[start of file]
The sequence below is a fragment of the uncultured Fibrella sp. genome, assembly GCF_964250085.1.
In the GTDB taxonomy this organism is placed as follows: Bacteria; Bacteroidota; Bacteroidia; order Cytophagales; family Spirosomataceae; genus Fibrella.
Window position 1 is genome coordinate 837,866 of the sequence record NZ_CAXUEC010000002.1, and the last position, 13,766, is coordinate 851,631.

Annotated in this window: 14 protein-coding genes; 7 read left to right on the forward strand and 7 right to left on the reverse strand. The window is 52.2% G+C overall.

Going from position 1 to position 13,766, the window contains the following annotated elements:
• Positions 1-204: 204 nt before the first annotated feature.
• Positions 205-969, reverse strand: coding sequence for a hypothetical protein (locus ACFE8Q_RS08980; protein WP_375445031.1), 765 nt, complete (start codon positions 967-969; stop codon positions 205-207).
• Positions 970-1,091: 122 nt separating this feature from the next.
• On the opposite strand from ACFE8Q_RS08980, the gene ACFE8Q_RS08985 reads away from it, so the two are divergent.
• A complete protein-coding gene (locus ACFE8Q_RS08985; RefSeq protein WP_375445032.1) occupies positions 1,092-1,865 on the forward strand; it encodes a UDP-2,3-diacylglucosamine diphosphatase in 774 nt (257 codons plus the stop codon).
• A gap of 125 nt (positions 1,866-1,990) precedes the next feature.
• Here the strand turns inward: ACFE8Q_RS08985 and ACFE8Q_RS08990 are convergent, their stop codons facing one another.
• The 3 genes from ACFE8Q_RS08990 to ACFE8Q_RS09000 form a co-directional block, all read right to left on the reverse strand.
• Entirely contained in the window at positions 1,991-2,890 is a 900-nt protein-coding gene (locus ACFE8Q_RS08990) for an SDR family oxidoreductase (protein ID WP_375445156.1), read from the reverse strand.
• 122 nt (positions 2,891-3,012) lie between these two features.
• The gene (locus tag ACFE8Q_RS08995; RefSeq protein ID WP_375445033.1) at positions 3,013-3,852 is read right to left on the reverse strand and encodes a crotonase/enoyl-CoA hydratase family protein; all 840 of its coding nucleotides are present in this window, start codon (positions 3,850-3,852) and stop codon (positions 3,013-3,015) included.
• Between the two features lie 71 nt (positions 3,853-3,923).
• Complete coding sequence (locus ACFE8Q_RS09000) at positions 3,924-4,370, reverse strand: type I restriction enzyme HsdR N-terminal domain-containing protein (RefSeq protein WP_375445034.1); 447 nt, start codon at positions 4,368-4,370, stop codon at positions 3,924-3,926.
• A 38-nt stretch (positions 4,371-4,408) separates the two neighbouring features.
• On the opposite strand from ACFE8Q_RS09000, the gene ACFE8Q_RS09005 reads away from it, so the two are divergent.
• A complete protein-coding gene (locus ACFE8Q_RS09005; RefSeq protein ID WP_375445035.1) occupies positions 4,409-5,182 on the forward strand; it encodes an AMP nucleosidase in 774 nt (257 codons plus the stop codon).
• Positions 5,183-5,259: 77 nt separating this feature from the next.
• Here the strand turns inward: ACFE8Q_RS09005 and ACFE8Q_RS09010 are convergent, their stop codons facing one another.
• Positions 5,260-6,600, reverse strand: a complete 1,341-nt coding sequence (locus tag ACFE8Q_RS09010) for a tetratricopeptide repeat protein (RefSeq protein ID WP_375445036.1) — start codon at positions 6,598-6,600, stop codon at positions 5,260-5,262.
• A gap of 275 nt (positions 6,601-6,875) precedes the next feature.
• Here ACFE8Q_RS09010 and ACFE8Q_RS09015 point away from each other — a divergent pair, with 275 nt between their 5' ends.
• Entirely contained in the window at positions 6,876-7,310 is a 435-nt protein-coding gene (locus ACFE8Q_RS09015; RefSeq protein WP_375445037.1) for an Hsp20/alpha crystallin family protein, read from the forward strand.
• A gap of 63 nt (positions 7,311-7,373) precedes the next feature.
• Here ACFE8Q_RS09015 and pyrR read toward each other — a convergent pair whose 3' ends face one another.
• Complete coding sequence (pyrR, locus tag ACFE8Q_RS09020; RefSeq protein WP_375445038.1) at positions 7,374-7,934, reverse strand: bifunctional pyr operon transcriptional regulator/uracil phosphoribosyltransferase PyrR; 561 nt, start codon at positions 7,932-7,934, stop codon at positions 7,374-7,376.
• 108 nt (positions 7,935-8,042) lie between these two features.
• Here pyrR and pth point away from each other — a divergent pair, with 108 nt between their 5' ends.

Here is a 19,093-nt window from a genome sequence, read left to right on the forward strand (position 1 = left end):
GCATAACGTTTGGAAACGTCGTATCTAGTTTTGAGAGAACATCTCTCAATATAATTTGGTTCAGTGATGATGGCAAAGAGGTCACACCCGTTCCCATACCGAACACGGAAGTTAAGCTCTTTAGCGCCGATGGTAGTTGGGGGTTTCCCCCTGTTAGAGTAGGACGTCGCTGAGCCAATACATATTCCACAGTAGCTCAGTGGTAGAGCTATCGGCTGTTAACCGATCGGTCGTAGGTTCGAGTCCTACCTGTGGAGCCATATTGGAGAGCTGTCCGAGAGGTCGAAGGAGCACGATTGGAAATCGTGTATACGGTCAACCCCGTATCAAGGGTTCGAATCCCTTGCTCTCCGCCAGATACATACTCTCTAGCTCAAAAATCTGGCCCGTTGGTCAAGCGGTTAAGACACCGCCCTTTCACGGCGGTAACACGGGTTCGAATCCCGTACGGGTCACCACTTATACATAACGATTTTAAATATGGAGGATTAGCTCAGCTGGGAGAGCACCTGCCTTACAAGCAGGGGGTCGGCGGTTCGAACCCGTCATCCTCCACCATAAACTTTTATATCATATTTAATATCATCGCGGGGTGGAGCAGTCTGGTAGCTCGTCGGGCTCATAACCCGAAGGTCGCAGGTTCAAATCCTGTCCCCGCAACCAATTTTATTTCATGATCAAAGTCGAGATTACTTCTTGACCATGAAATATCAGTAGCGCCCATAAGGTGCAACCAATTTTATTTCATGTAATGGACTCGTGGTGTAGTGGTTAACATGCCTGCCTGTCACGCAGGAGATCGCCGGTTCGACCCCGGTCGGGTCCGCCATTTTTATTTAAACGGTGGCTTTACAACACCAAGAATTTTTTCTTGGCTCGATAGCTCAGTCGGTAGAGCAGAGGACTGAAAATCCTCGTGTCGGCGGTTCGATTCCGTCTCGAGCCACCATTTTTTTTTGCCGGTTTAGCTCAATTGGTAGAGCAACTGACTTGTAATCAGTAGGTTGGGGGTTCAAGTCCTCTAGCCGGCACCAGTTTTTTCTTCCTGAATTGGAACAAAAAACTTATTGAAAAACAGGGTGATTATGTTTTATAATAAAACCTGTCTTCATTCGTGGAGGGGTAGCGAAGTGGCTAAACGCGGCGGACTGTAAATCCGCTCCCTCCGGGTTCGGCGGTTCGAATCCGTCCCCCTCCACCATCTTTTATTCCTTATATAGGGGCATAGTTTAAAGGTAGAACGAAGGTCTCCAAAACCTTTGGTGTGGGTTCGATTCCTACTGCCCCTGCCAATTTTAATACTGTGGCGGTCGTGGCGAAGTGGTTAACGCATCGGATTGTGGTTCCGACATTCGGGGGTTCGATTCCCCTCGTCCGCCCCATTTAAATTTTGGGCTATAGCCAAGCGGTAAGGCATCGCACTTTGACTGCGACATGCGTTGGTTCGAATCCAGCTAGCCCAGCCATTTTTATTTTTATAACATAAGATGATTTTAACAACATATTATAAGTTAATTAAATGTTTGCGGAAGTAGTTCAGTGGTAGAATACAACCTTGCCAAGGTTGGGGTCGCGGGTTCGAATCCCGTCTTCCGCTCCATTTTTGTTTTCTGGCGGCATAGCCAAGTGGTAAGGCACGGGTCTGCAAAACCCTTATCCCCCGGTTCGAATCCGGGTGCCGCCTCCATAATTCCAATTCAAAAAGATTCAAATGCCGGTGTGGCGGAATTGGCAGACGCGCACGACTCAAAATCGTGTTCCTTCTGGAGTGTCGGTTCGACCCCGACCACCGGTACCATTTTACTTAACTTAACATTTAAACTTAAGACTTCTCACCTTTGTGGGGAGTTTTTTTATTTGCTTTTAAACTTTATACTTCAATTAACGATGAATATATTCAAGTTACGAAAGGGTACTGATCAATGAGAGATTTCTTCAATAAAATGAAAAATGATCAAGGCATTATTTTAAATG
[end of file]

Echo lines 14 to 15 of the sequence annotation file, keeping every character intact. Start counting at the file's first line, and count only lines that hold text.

• Entirely contained in the window at positions 1,991-2,890 is a 900-nt protein-coding gene (locus ACFE8Q_RS08990) for an SDR family oxidoreductase (protein ID WP_375445156.1), read from the reverse strand.
• 122 nt (positions 2,891-3,012) lie between these two features.